X-HUB TOKYO, which supports overseas expansion of startups in Tokyo, held the #1 Overseas Expansion Seminar ” From Tokyo to Germany-Tips for startups to expand Germany-” on July 16th.
Focusing on Germany, the seminar featured a lecture on the ecosystem and tips on how to expand, as well as a lecture on how to draw up business strategies that startups aiming to go overseas should know, in order to build momentum for overseas expansion.
The latest useful information was shared not only with startups aiming to expand overseas, but also with Venture capitals (VCs) and corporations that are support organizations for startups.
Introduction to the German Ecosystem
Mr.Ryo Koba JETRO Duesseldorf Deputy Director General
- Mr. Ryo Koba, Deputy Director of the Dusseldorf Office of the Japan External Trade Organization (JETRO), talks about the German ecosystem.
Germany is one of the largest countries in the EU both population and GDP, and shares borders with nine countries. The country is home to many global players in the automobile, auto parts, industrial equipment, and chemical industries, and the small and medium-sized companies scattered throughout the country play an important role in the economy. Among these small and medium-sized companies, there are many “hidden champions” that are active globally, not only in the EU but also in markets outside the EU.
Each state is characterized by the fact that North Rhine-Westphalia accounts for 20.9% of the national GDP, followed by Bavaria with 18.3% and Baden-Württemberg with 15.0%.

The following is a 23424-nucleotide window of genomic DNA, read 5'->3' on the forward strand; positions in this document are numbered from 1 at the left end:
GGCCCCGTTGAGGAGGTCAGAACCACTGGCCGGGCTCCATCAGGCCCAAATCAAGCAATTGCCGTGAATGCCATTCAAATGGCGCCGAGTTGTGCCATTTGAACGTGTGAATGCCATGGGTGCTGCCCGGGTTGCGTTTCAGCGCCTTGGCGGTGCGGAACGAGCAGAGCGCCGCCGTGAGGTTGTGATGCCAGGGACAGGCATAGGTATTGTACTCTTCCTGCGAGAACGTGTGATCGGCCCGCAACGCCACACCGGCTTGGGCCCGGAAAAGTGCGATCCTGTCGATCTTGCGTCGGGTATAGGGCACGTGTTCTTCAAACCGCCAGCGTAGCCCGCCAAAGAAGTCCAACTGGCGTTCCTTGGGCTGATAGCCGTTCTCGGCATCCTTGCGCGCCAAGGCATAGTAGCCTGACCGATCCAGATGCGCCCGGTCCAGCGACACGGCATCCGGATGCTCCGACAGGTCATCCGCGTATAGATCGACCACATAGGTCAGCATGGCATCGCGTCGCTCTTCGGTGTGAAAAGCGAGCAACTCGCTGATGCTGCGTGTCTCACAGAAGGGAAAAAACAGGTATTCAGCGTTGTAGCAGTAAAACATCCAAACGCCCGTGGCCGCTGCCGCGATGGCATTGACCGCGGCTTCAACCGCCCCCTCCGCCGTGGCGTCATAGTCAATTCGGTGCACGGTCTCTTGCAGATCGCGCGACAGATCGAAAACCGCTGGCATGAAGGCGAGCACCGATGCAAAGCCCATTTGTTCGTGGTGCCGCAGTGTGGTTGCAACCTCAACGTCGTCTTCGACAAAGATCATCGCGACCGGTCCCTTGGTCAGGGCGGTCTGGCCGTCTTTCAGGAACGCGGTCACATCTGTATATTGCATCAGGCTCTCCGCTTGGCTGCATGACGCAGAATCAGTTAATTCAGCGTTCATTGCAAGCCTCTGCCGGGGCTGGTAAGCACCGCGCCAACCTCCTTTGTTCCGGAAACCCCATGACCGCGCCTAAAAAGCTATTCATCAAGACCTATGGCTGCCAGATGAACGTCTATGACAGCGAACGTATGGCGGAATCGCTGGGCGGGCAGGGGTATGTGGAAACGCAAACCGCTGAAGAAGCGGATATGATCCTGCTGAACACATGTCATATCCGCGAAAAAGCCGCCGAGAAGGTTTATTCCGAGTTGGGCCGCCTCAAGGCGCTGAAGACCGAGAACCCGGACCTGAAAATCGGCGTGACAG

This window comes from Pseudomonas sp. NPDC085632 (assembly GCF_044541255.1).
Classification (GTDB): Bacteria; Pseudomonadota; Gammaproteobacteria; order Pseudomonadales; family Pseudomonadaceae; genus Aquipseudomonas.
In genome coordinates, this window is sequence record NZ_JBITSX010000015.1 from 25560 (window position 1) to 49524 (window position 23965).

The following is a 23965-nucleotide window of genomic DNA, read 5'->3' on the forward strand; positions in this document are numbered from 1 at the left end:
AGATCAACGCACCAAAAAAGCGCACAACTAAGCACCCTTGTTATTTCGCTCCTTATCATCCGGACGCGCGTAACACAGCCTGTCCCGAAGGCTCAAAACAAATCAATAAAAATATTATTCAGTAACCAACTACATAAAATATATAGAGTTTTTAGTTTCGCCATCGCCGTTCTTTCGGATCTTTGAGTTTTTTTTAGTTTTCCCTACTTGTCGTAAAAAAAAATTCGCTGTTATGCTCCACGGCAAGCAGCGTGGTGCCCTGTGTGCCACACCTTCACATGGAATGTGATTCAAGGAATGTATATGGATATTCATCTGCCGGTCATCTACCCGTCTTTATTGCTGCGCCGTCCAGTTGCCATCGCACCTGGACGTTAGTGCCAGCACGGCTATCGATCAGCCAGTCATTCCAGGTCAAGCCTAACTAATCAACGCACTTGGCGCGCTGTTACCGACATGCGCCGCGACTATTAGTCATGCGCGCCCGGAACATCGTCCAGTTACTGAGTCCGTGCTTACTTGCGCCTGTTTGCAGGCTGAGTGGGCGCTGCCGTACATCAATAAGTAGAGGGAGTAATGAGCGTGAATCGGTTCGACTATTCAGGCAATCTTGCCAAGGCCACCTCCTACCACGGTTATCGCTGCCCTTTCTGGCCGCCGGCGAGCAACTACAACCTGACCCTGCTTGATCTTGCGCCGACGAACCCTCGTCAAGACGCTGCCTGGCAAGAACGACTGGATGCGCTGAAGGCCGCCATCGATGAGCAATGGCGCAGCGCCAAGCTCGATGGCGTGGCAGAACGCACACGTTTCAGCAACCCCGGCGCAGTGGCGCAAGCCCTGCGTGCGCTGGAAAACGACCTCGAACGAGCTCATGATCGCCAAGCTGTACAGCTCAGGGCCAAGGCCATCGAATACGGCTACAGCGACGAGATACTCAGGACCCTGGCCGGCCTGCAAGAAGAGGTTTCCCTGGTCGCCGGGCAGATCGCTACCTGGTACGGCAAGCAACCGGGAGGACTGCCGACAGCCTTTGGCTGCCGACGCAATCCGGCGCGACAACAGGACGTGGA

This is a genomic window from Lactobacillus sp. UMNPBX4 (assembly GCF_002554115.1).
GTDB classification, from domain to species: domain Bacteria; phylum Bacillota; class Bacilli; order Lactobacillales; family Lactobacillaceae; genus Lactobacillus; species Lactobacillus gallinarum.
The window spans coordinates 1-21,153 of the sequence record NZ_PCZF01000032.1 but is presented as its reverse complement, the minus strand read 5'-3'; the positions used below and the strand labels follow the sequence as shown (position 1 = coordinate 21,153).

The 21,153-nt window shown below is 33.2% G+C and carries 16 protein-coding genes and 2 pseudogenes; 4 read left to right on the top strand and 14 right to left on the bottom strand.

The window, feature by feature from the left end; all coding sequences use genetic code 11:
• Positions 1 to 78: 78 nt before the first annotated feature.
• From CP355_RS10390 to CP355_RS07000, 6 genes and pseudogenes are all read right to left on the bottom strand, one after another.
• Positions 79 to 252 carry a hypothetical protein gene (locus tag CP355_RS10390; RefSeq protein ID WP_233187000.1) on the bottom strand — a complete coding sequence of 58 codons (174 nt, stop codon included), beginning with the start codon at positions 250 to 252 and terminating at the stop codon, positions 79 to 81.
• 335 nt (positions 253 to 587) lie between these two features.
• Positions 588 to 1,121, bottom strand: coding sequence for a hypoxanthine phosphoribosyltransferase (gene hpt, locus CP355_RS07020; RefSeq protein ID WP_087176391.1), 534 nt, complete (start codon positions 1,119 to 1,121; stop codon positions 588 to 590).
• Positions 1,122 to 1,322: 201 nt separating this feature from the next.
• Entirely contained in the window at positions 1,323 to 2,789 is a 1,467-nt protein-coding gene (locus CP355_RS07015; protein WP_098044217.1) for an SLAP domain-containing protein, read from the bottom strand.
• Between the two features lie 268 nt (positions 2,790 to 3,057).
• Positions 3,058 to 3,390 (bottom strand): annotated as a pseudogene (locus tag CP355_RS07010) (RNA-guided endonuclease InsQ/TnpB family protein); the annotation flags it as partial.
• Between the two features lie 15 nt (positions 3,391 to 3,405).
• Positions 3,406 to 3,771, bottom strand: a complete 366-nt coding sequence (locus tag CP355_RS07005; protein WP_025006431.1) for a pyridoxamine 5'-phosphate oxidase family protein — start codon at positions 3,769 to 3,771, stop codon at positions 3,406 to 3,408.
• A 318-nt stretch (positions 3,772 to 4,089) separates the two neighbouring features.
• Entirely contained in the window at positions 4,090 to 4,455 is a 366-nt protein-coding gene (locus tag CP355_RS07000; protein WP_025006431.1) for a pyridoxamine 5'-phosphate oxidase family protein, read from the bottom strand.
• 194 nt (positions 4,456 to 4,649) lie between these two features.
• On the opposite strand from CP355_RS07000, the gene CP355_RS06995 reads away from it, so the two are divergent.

- What are your predictions for economic trends?
- According to Germany’s leading economic research institute (April 15, 2021), GDP, which fell to 4.9 percent in 2020, is projected to grow by 3.7 percent in 2021 and 3.9 percent in 2022. The forecast for 2021 has been revised downward by 0.1 percentage point from the previous forecast made in October 2020 due to the delay in the economic recovery process caused by the lockdown since last fall, but it is expected to pick up in 2022 despite the small impact of the COVID-19.
- Please tell us about the current state of the German startup market.
By industry, the largest number of startups are in IT and service-related industries, with high percentages in IT technology (31.8%), dietary, food, and intermediate consumer goods (10.7%), medical and health (9.2%), and automotive, mobility, and logistics (6.0%). In addition, 66.5% are digital, especially SaaS and online platforms, and many are related to technology development and manufacturing, combining digital and analog.
However, it is estimated that 74% of the startups lost business creation opportunities due to the spread of the COVID-19. In particular, tourism (91.7%), media and creative industries (85.7%), and human resources (85%) are the most affected, while education (62.2%), finance and insurance (62.7%), medical and health (65.7%), and chemical and pharmaceutical (65.7%) are relatively less affected.
VC investment is steadily increasing, with a higher percentage of VC-funded startups in Berlin, Munich, Hamburg, and the Rhine-Ruhr region (Dusseldorf, etc.), as well as a higher percentage of public funds.
One of the unique characteristics of Germany is that many startups are engaged in collaborations with other startups, existing industries, and research institutions. In addition, there are many startups originating from technical universities.